Tuesday, Aug. 3, marks the two-year anniversary of the El Paso shooting that ultimately took the lives of 23 people and injured dozens more, including a 2-month-old baby. Both of the baby’s parents were killed while protecting his life. The mass shooting at the El Paso Walmart was the deadliest attack against U.S. Latinos in modern American history. 

But a top immigrant rights advocacy group says that “when Texas politicians should avoid dehumanizing immigrants and stoking anti-immigrant fear to prevent a recurrence of such unspeakable violence, Republicans are doing the opposite.” That includes Republican Gov. Greg Abbott, who is doubling down on anti-immigrant attacks in order to survive a primary challenge.

“Two years ago, my hometown of El Paso was attacked by a domestic terrorist. He drove more than 600 miles to, in his mind, stand up to an ‘invasion’ of Latino immigrants. That is what he wrote in his manifesto, using language drawn directly from the mouth of then-President Trump,” America’s Voice campaigns manager Mario Carrillo said. “Today, Gov. Abbott seems intent on following Trump’s lead.” Namely, that includes his despicable executive order continuing the “immigrants bring disease” trope—and a despicable  executive order that’s now being challenged by Attorney General Merrick Garland in court.

Governor Abbott’s racist tropes are old and tired. We applaud this quick action from DOJ to knock down this illegal executive order like others attempted over a decade ago. Abbott needs to stop using border communities as political pawns to distract from his failures. https://t.co/NJcGJCkcn3

— Texas Civil Rights Project (@TXCivilRights) July 30, 2021

It’s bad enough that Abbott is using immigrants and their families as props in his political race. He’s also “putting Latinos and immigrants in the crosshairs,” Carrillo said. “He is threatening children who have come to America in search of safety and freedom. He is blaming newly-arrived asylum-seekers, most of whom have been vaccinated, for spreading COVID.” Abbott’s “message is not subtle,” Carrillo continued. “Brown-skinned people are a threat.”

Abbott was saying that before this primary, and even before El Paso. Recall that just one day prior to the El Paso attack, a fundraising letter sent out in Abbott’s name proclaimed that “if we’re going to defend Texas, we’ll need to take matters into our own hands.” It further complained that in “just three weeks in June, 45,000 illegal immigrants were apprehended crossing the Mexican border into Texas! That amounts to the entire population of Galveston—every three weeks. In just six months, we’d add the population of Arlington!”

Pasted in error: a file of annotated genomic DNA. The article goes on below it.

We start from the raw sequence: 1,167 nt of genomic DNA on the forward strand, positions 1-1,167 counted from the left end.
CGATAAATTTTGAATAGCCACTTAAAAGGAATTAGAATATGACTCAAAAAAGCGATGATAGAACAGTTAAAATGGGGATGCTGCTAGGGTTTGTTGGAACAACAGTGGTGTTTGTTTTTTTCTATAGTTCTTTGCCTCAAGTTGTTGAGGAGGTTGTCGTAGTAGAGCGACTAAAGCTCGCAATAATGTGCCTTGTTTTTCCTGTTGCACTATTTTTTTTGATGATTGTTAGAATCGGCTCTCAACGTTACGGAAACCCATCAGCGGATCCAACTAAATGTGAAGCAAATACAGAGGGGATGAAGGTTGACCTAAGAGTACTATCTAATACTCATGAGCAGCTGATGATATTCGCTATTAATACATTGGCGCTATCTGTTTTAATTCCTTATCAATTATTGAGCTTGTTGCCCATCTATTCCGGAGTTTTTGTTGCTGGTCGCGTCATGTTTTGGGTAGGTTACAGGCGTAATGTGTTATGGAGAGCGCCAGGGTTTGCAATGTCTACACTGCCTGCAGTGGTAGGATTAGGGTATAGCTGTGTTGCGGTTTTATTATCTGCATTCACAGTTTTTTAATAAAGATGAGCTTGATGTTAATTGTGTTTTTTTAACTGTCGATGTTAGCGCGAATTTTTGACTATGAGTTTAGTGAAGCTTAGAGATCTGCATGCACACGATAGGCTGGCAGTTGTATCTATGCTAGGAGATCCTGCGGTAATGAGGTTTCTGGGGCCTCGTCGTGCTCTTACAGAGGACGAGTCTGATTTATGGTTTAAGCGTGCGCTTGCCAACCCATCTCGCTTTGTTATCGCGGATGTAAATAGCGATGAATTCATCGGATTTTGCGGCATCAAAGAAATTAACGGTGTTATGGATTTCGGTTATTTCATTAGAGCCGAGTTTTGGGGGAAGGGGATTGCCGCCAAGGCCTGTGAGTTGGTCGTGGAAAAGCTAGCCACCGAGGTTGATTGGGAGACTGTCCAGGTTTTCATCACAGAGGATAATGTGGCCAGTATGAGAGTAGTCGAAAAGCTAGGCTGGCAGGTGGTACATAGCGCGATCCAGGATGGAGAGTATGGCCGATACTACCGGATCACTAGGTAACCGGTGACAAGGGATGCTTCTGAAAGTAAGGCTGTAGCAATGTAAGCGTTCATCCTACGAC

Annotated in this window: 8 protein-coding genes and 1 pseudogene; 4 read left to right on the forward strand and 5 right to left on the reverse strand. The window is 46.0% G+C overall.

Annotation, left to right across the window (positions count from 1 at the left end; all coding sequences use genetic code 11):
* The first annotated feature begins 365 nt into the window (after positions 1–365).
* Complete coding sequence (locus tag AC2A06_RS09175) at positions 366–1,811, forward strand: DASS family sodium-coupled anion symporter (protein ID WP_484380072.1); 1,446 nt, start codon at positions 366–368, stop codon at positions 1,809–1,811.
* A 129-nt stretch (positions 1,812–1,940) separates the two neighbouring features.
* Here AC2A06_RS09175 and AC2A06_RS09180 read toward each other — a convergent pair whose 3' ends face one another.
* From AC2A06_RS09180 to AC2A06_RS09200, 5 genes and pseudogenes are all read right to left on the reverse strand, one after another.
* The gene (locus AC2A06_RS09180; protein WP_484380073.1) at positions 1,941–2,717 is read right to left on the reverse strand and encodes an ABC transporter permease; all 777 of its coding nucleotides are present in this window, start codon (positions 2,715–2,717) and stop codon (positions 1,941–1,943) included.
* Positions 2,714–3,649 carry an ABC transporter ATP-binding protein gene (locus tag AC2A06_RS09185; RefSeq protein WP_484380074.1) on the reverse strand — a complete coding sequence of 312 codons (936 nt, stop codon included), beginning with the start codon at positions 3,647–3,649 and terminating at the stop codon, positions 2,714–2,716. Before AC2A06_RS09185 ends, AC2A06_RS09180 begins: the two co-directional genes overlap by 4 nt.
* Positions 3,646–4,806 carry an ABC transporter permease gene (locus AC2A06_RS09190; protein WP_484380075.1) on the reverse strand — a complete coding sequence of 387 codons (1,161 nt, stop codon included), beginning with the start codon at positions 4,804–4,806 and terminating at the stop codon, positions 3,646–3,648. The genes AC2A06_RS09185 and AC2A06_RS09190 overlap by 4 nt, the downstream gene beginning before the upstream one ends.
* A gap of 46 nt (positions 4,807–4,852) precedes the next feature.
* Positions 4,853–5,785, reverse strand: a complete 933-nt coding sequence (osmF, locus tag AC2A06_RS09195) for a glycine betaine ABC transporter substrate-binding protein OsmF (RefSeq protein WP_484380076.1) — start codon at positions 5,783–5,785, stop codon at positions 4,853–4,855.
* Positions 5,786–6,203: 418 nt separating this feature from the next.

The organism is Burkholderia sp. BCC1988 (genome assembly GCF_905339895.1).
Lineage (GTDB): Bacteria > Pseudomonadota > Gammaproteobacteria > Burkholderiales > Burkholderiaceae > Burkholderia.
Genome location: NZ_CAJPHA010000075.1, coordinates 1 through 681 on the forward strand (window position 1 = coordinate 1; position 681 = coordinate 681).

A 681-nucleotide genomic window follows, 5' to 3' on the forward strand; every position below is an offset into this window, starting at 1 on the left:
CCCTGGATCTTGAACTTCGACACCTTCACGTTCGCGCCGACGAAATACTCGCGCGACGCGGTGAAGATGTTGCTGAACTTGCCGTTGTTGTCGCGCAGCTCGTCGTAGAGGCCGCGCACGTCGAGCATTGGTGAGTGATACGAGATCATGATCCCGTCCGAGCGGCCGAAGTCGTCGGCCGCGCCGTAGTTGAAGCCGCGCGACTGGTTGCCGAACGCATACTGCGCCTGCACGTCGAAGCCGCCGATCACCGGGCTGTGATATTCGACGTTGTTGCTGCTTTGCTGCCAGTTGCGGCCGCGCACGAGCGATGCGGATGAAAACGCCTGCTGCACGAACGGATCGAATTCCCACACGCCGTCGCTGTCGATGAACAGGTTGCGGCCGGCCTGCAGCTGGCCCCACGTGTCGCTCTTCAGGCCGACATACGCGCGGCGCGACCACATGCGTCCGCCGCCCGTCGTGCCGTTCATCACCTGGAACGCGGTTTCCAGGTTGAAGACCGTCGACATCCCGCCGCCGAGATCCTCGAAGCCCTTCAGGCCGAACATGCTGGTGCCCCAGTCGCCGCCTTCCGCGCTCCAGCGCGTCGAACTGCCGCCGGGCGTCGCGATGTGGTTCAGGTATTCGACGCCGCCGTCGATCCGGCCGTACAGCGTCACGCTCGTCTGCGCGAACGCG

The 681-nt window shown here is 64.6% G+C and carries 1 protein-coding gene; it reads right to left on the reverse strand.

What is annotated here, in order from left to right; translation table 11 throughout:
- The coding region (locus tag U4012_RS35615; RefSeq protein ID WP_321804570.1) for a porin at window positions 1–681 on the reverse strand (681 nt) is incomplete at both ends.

Abbott at first refused to publicly comment on the letter, but eventually issued a non-apology claiming that “mistakes were made.” By whom? Who can say!  The letter offered few details, only listing “Governor Greg Abbott” in the letterhead, listing his website at the bottom of the page, stating “political ad paid for by Texans for Greg Abbott,” and a “Sincerely, Greg Abbott” signature. 

Abbott also figuratively hid behind his spouse in making the non-apology, stating that “my wife is the first Hispanic First Lady of Texas. Her family came from Mexico. We need to address this attack on who we are as Texans,” the Dallas Morning News reported at the time. But what has Abbott done instead as the second anniversary of this white domestic terror attack is now here in front of us?

“Abbott needs to remember that incendiary words too often come with a body count,” Carrillo continued. “Instead of targeting Latinos and immigrants, Abbott should focus on the health and safety of all Texans. He should fix the state’s power grid after outages cost hundreds of lives. He should focus on stopping the spread of COVID-19, a disease that has cost more than 50,000 lives. Instead, he is blaming Latinos and immigrants.”

It is completely accurate to say that Greg Abbott is killing people. https://t.co/eVNyoZ210Y

— Gabe Ortíz (@TUSK81) July 31, 2021

There are several other guilty parties here assisting the governor in his racist attacks. When Abbott prematurely lifted pandemic restrictions earlier this year, Lt. Gov. Dan Patrick similarly pointed his finger at asylum-seeking families. Patrick is no stranger to this either, with his own history of racist bullcrap that goes back years. Sen. Ted Cruz has also made that accusation more recently, falsely claiming that cases in south Texas are on the rise as “a direct result” of migrants “being released into communities.”

Carrillo hasn’t been alone in his outrage. “2 years after Walmart mass shooting, El Paso leaders see inaction and betrayal by Texas officials,” El Paso Matters reports, namely the fact that “rhetoric describing migrants as criminals and invaders is now espoused by Texas’ Republican leadership, including Abbott.”

“They know full well that their xenophobic racist rhetoric feeds hatred, and they know full well that that hatred fuels violence,” U.S. Rep. Veronica Escobar told El Paso Matters. She assumed a vital role in El Paso’s healing. “And who are the victims of the violence? It is, we have seen in Texas, vulnerable communities like ours,” she continued. So what does Abbott have to say for himself now? El Paso Matters said that “[t]he governor’s office declined an interview, citing his busy schedule.”

Greg Abbott's 'message is not subtle: Brown-skinned people are a threat,' advocate says 1